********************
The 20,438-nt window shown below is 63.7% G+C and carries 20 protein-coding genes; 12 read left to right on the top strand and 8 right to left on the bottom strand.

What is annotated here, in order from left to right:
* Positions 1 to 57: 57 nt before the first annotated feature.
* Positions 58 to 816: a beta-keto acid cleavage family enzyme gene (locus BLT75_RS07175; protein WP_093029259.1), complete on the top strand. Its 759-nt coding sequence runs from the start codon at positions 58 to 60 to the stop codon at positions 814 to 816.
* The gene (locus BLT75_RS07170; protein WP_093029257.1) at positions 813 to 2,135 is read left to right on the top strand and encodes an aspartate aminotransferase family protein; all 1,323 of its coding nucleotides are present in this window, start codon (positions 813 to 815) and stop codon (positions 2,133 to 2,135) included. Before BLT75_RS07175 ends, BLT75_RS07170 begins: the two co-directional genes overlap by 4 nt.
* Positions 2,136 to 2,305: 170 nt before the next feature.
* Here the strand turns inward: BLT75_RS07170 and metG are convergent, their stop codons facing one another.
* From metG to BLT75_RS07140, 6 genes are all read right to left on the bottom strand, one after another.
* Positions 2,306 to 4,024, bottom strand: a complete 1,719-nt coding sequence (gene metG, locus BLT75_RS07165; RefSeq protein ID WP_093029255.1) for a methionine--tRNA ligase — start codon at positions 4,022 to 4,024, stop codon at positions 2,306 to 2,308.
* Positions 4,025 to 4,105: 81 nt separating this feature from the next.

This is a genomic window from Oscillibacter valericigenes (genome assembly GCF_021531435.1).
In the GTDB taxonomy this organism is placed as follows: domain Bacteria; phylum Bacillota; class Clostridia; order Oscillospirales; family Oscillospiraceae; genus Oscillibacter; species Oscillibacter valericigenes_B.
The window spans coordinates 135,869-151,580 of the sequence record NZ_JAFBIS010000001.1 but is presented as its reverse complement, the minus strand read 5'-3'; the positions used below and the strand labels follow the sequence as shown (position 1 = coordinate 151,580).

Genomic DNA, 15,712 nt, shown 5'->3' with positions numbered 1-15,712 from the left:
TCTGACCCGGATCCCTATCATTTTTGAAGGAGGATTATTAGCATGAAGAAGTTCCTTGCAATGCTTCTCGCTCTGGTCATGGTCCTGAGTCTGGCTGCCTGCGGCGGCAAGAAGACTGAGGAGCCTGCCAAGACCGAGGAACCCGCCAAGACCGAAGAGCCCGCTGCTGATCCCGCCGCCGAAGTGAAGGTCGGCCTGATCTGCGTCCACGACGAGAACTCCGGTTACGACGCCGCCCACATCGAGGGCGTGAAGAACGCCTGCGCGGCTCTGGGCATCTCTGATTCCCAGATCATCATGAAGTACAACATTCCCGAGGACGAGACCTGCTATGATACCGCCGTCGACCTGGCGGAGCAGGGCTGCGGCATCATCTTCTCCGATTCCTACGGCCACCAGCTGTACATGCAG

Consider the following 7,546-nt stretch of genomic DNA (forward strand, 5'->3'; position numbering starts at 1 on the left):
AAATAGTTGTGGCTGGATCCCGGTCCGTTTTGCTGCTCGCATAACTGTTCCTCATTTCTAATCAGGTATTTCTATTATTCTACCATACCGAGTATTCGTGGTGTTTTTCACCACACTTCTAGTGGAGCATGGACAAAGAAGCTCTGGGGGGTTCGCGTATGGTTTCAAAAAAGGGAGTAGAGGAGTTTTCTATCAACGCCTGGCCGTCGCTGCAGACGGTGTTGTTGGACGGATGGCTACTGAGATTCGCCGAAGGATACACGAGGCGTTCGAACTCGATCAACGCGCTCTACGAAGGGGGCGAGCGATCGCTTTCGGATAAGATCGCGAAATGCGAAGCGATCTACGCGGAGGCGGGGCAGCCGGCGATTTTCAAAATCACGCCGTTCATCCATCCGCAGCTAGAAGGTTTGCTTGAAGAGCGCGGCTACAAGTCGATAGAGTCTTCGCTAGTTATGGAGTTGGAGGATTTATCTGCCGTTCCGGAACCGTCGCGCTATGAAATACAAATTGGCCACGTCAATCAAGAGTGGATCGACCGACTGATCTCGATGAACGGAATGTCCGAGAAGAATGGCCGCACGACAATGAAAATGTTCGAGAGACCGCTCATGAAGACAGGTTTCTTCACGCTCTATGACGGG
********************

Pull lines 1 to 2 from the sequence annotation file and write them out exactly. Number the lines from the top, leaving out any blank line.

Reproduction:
The 20,438-nt window shown below is 63.7% G+C and carries 20 protein-coding genes; 12 read left to right on the top strand and 8 right to left on the bottom strand.

What is annotated here, in order from left to right: